The two-day board meeting, which will continue Friday, comes nearly three months after the university's search to replace Graham B. Spanier suffered a setback when a meeting to vote on a candidate was suddenly canceled.
The Albany Times Union later reported that the Penn State trustees had selected former State University of New York president David R. Smith, who at the time was under fire for accepting unauthorized payments and has since resigned.
The search continues, though a source with knowledge of the process said trustees were unlikely to name a new president this week.
Board Chairman Keith Masser has said the group will do so by June 30, the last day on the job for Rodney Erickson. A former provost, Erickson stepped into the role when Spanier was ousted in 2012 after Sandusky's arrest.
The divide over how the board has responded to that crisis - and handled its search for a new leader - came to the forefront in November when trustee Anthony Lubrano lobbied to let the full 32-member board interview potential candidates, instead of just the 12 trustees on the selection committee. Another member accused Lubrano of "getting disruptive" when he didn't get his way.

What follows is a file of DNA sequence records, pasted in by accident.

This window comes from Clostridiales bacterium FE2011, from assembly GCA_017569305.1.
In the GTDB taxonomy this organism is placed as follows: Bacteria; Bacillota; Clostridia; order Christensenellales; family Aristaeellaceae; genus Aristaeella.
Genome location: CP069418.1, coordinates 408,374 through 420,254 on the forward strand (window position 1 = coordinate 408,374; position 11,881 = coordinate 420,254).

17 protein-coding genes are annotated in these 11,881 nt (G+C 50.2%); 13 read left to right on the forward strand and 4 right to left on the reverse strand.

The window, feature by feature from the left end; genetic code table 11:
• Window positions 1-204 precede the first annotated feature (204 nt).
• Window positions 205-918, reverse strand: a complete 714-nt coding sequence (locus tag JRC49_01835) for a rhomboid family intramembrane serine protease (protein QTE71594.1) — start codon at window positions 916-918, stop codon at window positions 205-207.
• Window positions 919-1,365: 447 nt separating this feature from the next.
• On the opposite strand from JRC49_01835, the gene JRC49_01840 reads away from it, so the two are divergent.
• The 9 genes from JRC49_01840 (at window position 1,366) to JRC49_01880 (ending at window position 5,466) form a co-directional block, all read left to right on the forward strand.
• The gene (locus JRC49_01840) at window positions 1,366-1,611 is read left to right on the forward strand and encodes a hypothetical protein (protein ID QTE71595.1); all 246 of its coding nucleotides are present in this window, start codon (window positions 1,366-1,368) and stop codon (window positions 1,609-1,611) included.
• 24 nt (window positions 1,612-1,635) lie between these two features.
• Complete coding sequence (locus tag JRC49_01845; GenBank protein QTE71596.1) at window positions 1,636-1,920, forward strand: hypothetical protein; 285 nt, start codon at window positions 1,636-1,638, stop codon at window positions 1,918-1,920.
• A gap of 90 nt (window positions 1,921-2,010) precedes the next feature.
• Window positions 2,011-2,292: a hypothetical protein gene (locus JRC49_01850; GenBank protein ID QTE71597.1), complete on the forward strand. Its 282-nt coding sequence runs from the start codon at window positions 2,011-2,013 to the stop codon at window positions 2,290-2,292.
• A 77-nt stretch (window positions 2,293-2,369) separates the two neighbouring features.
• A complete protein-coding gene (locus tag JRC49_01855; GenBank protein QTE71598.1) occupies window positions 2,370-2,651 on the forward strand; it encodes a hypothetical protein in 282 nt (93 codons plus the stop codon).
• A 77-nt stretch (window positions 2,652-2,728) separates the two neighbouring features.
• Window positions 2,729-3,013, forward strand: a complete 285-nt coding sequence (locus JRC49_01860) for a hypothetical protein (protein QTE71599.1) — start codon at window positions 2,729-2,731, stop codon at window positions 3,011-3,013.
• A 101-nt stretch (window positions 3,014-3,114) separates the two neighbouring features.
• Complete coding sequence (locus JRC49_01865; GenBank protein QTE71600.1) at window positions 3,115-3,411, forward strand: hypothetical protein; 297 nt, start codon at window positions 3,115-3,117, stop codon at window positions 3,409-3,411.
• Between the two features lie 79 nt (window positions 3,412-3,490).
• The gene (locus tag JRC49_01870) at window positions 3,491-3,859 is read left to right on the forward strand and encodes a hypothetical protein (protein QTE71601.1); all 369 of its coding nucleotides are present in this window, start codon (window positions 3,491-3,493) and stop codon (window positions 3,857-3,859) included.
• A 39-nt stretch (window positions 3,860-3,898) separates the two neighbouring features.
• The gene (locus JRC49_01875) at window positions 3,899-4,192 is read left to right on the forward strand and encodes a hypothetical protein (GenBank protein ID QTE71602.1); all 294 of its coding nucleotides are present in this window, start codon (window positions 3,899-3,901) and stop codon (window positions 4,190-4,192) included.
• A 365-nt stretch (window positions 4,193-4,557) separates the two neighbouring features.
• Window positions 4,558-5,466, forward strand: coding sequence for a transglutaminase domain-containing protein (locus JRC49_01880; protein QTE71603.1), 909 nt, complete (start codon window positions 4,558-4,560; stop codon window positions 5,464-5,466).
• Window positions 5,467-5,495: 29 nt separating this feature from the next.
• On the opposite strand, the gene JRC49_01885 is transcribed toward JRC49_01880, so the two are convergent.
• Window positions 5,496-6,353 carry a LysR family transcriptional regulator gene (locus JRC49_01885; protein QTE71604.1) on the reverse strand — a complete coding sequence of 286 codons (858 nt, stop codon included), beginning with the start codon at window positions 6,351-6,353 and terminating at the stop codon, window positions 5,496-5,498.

The conflict simmered when William Oldsey, a trustee backed by Lubrano and others critical of the board's leadership, was added to the selection committee.
Holly Gregory, the consultant hired in November, on Thursday encouraged debate but told the members to keep things civil.
"I want to underscore this point: Effective and efficient decision-making cannot be made in an environment of divisiveness," she said.
The board has been grappling with sharp criticism received from across the university and beyond since the Sandusky scandal came to light. The exhaustive report prepared by former FBI Director Louis Freeh placed some fault with the group for not monitoring Spanier more closely or probing further when it learned of a grand jury investigation in spring 2011.
Eckel said Thursday that the board had made many changes since then.
Board meetings now include a public comment period. The governor and university president no longer have voting rights. A newly formed compensation committee, whose first task was approving the contract of football coach James Franklin on Saturday, will now have sway over the pay of top executives.